Latest figures show not a single patient at the Lister or QEII hospitals acquired a pressure ulcer (also known as a bed sore) in December 2013.
Back in 2011, the Trust signed up to a national initiative to reduce the number of patients acquiring pressure ulcers in hospital. A small team of specialist nurses work with ward staff to identify the patients most at risk and take steps to prevent them developing pressure ulcers.
There are some wards that have gone for several years without a pressure ulcer, but this is the first time the whole Trust has been for a month without a single avoidable hospital-acquired pressure ulcer.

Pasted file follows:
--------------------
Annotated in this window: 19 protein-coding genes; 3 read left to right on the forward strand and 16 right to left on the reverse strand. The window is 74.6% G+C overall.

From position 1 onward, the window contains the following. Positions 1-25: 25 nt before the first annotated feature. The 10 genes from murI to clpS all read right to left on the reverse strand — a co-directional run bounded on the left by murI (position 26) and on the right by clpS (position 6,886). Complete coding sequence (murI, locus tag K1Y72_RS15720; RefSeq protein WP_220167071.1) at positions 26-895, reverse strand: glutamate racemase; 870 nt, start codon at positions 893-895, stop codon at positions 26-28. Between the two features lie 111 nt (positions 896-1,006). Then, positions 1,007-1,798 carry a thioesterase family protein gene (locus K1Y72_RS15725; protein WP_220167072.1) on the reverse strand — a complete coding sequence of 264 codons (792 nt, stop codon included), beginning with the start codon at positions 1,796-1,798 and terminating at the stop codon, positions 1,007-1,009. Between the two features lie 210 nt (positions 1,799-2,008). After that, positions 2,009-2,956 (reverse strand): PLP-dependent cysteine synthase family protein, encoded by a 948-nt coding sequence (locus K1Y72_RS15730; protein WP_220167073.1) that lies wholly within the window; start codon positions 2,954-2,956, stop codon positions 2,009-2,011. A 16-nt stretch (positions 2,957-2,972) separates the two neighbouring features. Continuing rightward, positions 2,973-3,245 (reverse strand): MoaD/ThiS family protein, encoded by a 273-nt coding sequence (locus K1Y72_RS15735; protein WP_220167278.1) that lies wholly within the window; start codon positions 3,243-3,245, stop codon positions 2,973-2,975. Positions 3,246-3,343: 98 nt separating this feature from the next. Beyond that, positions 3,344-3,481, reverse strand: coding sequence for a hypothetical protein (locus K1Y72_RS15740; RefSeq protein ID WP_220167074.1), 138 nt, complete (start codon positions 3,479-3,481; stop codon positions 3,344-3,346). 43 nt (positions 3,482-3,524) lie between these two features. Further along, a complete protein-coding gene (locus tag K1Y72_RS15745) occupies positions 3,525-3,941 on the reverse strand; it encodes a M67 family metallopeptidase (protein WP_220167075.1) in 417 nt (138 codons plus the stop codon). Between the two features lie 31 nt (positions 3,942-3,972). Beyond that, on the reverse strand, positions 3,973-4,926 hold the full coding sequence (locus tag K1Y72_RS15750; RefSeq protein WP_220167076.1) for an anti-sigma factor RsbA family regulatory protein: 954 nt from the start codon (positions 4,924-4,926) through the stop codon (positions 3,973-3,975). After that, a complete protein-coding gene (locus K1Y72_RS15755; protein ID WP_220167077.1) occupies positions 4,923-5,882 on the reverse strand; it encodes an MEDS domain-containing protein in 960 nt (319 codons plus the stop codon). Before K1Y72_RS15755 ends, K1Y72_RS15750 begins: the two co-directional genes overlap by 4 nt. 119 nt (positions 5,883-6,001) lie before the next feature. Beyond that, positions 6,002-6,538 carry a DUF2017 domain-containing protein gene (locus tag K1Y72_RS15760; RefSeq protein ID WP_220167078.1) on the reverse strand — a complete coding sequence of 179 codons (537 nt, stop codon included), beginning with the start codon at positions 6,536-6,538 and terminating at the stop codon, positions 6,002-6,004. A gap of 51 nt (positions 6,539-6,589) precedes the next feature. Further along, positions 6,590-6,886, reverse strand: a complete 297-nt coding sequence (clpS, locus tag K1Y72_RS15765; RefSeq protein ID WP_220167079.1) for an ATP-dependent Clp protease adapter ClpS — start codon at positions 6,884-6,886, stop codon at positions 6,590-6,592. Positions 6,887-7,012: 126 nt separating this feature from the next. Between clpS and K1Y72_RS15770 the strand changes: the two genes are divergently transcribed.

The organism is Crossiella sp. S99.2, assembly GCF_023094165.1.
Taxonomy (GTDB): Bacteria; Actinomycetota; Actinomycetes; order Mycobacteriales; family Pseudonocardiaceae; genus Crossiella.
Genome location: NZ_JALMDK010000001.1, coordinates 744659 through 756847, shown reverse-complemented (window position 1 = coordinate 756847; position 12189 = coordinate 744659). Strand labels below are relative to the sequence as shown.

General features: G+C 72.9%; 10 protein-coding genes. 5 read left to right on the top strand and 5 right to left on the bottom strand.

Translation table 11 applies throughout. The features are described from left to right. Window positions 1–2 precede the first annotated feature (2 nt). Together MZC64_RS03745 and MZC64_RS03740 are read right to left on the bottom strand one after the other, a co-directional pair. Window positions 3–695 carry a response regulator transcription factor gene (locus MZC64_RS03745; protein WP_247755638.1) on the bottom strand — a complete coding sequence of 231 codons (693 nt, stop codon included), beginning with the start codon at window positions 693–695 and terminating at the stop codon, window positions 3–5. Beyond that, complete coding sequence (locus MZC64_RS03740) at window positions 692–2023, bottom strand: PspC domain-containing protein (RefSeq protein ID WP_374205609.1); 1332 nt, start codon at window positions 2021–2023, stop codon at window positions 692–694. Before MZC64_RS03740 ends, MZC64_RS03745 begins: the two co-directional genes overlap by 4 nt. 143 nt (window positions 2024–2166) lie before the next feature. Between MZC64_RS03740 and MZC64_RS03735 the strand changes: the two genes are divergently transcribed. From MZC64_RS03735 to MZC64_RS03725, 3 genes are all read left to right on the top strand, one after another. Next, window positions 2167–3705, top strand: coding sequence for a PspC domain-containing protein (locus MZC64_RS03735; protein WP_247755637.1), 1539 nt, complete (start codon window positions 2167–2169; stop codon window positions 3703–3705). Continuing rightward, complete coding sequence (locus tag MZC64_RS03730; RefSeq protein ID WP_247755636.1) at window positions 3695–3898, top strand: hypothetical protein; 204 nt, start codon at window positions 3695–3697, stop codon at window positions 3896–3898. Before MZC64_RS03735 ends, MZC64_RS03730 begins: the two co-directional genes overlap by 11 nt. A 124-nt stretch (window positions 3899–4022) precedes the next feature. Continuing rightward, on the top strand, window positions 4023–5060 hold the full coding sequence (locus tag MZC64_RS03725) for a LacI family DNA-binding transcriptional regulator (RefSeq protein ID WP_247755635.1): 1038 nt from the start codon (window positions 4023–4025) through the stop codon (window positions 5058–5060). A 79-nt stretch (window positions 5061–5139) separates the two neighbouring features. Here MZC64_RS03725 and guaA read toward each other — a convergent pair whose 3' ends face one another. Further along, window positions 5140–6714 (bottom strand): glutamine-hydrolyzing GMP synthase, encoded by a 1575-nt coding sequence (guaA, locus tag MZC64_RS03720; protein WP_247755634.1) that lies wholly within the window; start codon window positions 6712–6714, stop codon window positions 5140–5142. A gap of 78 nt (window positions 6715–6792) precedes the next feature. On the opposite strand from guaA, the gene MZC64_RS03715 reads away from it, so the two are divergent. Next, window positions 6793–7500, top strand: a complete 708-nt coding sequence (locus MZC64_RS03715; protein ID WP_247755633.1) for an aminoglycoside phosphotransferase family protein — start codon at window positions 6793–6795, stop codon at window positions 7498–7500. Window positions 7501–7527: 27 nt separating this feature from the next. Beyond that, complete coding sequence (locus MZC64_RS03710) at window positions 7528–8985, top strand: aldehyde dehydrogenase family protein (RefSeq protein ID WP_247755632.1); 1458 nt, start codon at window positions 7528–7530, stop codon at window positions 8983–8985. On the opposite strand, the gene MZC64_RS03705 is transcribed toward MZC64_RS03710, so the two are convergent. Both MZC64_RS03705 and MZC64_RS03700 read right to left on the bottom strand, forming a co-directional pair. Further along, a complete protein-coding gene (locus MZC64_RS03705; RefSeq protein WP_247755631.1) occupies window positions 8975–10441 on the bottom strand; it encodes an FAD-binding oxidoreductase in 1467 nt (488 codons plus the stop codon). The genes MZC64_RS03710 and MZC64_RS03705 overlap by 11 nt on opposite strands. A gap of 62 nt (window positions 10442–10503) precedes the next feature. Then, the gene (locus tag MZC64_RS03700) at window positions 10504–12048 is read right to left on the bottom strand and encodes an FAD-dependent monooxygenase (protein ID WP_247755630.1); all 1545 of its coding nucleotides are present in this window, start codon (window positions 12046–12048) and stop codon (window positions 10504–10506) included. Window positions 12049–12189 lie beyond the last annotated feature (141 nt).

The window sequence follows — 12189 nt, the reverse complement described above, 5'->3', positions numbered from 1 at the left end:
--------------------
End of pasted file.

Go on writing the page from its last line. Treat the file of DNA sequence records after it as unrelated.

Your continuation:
Dianne Brett, lead tissue viability nurse, said, ‘The whole team has worked together to virtually wipe out the pressure ulcers that can be avoided. This means that patients are getting better quicker and going home faster – which is better for them and means that we can, overall, see more patients. We’re tremendously proud of this achievement by our nurses, and all those who support them. It’s a real change in how we work and is making a fantastic difference to our patients.’
Nick Carver, chief executive said, ‘A generation ago, pressure ulcers – or bed sores as they were known then – were considered a fact of life when patients were unable to get out of bed for a long time. Pressure ulcers are painful, and can mean that a patient needs to spend much longer in hospital. Thanks to new understanding and ways of working, this latest set of figures demonstrates once again how our nurses and the wider team are delivering ever-improving care.’